• The message definition which could be of any value. Apache Avro is one way to present message but it does not have to be.
    • Security to access the server via user / password, TLS certificates, API keys, OAuth2...
  • The message schema

The format of the file describing the API can be Yaml or Json.


Schema is an important way to ensure data quality by defining a strong, but flexible, contract between producers and consumers and to understand the exposed payload in each topics. Schema definitions improve applications robustness as downstream data consumers are protected from malformed data, as only valid data will be permitted in the topic. Schemas need to be compatible from version to version and Apache Avro supports defining default values for non existing attribute of previous versioned schema. Schema Registry enforces full compatibility when creating a new version of a schema. Full compatibility means that old data can be read with the new data schema, and new data can also be read with a previous data schema.

Here is an example of such definition:

"fields": [
     { "name": "newAttribute",
       "type": "string",
       "default": "defaultValue"
Remarks: if you want backward compatibility, being able to read old messages, you need to add new fields with default value.To support forward compatibility you need to add default value to deleted field, and if you want full compatibility you need to add default value on all fields.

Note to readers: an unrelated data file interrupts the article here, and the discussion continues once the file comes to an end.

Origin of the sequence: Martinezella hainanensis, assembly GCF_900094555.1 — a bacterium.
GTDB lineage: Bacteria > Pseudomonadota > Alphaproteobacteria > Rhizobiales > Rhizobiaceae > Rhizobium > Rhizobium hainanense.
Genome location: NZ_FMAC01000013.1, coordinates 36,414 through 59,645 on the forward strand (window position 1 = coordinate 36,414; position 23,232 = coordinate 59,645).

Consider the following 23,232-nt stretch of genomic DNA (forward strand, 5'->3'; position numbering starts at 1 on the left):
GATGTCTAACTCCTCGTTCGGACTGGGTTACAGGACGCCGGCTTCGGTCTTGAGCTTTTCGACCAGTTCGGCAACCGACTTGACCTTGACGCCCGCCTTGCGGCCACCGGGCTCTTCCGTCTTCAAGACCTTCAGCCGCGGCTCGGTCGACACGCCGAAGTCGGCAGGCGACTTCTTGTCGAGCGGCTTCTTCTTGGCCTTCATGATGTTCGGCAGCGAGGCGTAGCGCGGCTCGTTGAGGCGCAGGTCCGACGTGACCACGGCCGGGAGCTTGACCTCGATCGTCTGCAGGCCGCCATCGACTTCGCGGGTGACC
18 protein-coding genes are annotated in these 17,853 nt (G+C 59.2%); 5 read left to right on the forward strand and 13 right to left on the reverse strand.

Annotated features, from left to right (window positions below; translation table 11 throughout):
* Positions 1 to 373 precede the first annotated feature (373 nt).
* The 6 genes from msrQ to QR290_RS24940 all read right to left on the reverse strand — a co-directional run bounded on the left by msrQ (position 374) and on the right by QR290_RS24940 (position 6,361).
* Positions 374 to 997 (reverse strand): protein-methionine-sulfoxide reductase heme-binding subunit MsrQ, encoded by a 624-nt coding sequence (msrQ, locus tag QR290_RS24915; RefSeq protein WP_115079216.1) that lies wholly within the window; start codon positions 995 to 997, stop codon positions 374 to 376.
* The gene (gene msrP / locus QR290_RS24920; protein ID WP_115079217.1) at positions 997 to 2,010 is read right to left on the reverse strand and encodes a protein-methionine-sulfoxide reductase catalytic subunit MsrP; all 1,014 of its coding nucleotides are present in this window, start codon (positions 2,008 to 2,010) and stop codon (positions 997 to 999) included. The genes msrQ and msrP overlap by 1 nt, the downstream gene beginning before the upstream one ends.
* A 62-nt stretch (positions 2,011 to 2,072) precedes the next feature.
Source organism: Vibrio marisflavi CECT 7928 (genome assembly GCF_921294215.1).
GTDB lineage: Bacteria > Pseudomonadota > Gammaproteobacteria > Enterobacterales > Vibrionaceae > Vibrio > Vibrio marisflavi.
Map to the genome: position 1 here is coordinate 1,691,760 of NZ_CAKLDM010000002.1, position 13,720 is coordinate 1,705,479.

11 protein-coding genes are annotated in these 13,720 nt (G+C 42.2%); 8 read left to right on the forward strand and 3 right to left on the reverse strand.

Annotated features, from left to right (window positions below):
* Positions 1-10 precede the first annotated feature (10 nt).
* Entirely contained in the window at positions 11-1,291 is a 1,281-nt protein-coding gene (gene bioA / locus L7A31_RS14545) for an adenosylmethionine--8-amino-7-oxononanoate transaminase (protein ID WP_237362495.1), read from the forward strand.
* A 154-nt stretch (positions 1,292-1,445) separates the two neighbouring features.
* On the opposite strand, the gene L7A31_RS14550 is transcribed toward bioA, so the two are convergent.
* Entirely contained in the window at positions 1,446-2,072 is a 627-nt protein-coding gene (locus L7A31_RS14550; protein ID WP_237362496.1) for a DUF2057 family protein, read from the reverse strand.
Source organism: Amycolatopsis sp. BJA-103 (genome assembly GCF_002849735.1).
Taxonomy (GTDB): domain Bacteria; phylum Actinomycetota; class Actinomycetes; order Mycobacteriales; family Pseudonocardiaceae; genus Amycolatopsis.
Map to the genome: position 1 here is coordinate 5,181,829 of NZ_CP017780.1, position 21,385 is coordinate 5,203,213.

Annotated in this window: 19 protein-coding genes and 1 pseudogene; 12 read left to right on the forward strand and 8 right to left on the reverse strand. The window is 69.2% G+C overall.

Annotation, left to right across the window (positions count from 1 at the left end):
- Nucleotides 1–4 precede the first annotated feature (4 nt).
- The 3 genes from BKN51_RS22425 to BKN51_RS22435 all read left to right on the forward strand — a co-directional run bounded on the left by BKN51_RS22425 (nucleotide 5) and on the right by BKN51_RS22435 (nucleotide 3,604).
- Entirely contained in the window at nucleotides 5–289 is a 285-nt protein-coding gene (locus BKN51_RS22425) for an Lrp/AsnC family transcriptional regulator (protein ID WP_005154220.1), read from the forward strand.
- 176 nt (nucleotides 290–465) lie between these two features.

Metadata about the event can be added as part of the field definition, and should include source application reference, may be a unique identifier created at the source application to ensure traceability end to end, and when intermediate streaming application are doing transformation on the same topic, the transformer app reference. Here is an example of such data:

"fields": [
     { "name": "metadata",
       "type": {
           "name": "Metadata",
           "type": "record",
           "fields": [
               {"name": "sourceApp", "type": "string"},
               {"name": "eventUUID", "type": "string"},
               {"name": "transformApps", "type": 
                { "name" : "TransformerReference",
                  "type": "array",
                  "items": "string"

The classical integration with schema registry is presented in the figure below:

Schema registry can be deployed in different data centers and serves multi Kafka clusters. For DR, you need to use a 'primary' server and one secondary in different data center. Both will receive schema update via DevOps pipeline. One of the main open source Schema Registry is Apicurio, which is integrated with Event Streams and in most of our implementation. Apicurio can persist schema definition inside Kafka Topic and so schema replication can also being synchronize via Mirror Maker 2 replication. If Postgresql is used for persistence then postgresql can be used for replicating schemas.

We recommend reading our schema registry summary and our OpenShift lab or Event Streams on Cloud schema registry lab.

Integrating schema management with code generation and devOps pipeline is addressed in this repository.